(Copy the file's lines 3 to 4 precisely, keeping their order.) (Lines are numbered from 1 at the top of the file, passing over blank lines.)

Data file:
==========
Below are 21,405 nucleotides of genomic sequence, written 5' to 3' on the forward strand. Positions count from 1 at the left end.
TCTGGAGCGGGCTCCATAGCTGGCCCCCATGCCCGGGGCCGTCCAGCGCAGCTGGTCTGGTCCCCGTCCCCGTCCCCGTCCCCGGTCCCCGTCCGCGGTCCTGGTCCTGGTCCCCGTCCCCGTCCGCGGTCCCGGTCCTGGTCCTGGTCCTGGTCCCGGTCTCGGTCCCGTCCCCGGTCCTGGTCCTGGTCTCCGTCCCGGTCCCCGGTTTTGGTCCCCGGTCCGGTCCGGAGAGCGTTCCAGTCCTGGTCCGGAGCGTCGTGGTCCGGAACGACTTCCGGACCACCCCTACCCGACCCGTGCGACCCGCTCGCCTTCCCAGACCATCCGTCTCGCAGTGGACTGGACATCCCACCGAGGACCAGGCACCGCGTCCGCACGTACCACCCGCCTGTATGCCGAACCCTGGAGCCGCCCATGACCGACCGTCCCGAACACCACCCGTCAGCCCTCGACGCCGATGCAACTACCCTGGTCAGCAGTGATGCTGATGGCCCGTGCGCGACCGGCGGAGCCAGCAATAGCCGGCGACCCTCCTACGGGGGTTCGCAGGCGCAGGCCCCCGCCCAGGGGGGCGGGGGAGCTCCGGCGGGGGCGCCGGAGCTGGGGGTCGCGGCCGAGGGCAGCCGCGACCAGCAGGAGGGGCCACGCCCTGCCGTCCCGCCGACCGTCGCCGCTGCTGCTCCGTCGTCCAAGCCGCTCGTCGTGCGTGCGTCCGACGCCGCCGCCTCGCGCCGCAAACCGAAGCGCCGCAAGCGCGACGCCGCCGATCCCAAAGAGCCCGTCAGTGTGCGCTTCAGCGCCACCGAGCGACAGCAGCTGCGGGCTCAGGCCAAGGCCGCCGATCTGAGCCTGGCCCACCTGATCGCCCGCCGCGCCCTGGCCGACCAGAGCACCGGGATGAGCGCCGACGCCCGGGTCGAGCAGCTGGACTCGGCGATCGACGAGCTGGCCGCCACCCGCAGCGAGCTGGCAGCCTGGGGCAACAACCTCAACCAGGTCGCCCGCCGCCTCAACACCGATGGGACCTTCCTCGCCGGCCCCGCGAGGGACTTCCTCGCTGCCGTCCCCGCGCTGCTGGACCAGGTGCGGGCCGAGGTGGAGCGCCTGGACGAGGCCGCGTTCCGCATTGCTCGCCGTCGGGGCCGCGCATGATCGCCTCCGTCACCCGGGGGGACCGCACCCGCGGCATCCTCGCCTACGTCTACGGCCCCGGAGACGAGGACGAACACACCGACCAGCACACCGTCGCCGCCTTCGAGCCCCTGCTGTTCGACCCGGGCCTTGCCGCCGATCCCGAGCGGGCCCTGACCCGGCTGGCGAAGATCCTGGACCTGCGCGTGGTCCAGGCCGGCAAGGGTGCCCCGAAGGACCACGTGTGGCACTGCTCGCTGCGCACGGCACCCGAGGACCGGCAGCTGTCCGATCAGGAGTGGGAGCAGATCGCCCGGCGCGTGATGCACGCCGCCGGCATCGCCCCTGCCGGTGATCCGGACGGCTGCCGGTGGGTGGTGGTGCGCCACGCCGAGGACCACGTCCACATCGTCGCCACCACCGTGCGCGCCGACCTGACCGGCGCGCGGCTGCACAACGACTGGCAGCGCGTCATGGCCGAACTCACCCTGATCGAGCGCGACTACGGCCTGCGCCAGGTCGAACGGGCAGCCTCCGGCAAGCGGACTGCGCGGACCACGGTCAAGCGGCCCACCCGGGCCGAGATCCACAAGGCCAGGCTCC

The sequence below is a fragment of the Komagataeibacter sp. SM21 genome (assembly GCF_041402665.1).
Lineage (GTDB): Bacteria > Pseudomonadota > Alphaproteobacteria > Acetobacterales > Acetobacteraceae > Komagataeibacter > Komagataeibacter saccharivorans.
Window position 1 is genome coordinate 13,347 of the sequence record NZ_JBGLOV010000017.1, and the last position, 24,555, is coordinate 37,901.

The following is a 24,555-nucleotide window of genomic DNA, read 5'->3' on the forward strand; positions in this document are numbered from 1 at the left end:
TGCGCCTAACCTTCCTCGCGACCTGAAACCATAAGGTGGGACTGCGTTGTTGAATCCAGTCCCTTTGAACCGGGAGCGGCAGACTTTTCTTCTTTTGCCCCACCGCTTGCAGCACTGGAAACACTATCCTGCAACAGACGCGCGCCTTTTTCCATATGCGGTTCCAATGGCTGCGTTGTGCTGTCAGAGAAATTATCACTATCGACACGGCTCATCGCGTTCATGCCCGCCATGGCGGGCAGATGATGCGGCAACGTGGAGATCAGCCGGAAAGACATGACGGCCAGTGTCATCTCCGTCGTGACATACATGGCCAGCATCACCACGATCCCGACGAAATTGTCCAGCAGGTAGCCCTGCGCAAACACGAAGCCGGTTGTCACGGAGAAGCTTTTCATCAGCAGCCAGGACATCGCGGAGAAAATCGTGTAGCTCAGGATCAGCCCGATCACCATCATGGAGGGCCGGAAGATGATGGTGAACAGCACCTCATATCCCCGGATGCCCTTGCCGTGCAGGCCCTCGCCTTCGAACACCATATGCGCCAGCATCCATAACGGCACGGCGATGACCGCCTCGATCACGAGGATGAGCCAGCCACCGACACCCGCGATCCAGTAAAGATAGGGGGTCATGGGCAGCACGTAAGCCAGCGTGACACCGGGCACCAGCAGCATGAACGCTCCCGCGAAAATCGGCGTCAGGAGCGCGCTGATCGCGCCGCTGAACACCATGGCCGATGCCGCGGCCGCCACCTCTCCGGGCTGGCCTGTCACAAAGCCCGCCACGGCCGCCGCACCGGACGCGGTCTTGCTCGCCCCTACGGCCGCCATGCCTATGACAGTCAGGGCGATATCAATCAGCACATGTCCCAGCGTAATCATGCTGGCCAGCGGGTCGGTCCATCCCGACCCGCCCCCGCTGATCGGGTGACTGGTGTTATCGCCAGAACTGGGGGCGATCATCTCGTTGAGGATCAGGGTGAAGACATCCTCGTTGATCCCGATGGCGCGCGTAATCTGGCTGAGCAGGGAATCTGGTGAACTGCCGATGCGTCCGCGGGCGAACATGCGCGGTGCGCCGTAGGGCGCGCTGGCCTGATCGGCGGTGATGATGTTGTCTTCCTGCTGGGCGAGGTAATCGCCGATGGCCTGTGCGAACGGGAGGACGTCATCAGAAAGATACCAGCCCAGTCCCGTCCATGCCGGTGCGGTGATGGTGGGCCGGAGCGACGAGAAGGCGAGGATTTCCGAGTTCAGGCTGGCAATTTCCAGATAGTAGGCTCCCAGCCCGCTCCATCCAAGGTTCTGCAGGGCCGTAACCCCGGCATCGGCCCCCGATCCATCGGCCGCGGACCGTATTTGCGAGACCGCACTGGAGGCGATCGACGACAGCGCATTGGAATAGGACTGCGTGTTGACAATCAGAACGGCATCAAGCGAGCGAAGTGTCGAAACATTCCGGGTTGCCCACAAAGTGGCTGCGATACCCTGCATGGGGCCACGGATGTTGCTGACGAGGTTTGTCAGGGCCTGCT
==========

The sequence below is a fragment of the Komagataeibacter sp. SM21 genome (assembly GCF_041402665.1).
Lineage (GTDB): Bacteria > Pseudomonadota > Alphaproteobacteria > Acetobacterales > Acetobacteraceae > Komagataeibacter > Komagataeibacter saccharivorans.